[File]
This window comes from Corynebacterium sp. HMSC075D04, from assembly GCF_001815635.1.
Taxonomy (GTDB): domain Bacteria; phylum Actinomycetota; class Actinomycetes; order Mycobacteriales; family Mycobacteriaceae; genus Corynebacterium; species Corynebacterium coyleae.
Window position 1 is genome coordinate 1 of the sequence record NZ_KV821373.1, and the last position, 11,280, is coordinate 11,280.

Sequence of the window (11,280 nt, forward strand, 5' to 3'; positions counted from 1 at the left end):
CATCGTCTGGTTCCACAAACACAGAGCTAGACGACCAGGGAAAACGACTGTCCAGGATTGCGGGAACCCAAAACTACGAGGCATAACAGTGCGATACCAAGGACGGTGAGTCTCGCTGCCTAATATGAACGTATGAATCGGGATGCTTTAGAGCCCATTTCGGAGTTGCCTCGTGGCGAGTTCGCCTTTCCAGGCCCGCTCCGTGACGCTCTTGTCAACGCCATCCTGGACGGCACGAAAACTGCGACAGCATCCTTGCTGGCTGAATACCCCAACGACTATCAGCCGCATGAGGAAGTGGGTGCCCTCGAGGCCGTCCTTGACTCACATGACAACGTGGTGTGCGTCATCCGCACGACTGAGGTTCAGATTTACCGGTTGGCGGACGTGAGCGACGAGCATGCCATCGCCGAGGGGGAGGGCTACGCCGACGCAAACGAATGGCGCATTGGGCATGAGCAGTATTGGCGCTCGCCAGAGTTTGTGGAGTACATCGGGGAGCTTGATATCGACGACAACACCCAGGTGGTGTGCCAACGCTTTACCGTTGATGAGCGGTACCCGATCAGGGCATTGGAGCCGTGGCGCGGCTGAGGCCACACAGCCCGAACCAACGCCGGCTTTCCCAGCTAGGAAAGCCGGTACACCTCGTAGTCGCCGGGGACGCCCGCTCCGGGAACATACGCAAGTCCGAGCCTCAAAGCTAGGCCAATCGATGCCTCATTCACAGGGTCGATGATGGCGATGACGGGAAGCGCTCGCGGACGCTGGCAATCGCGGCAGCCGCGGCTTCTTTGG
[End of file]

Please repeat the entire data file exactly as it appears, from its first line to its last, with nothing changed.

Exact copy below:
This window comes from Corynebacterium sp. HMSC075D04, from assembly GCF_001815635.1.
Taxonomy (GTDB): domain Bacteria; phylum Actinomycetota; class Actinomycetes; order Mycobacteriales; family Mycobacteriaceae; genus Corynebacterium; species Corynebacterium coyleae.
Window position 1 is genome coordinate 1 of the sequence record NZ_KV821373.1, and the last position, 11,280, is coordinate 11,280.

Sequence of the window (11,280 nt, forward strand, 5' to 3'; positions counted from 1 at the left end):
CATCGTCTGGTTCCACAAACACAGAGCTAGACGACCAGGGAAAACGACTGTCCAGGATTGCGGGAACCCAAAACTACGAGGCATAACAGTGCGATACCAAGGACGGTGAGTCTCGCTGCCTAATATGAACGTATGAATCGGGATGCTTTAGAGCCCATTTCGGAGTTGCCTCGTGGCGAGTTCGCCTTTCCAGGCCCGCTCCGTGACGCTCTTGTCAACGCCATCCTGGACGGCACGAAAACTGCGACAGCATCCTTGCTGGCTGAATACCCCAACGACTATCAGCCGCATGAGGAAGTGGGTGCCCTCGAGGCCGTCCTTGACTCACATGACAACGTGGTGTGCGTCATCCGCACGACTGAGGTTCAGATTTACCGGTTGGCGGACGTGAGCGACGAGCATGCCATCGCCGAGGGGGAGGGCTACGCCGACGCAAACGAATGGCGCATTGGGCATGAGCAGTATTGGCGCTCGCCAGAGTTTGTGGAGTACATCGGGGAGCTTGATATCGACGACAACACCCAGGTGGTGTGCCAACGCTTTACCGTTGATGAGCGGTACCCGATCAGGGCATTGGAGCCGTGGCGCGGCTGAGGCCACACAGCCCGAACCAACGCCGGCTTTCCCAGCTAGGAAAGCCGGTACACCTCGTAGTCGCCGGGGACGCCCGCTCCGGGAACATACGCAAGTCCGAGCCTCAAAGCTAGGCCAATCGATGCCTCATTCACAGGGTCGATGATGGCGATGACGGGAAGCGCTCGCGGACGCTGGCAATCGCGGCAGCCGCGGCTTCTTTGG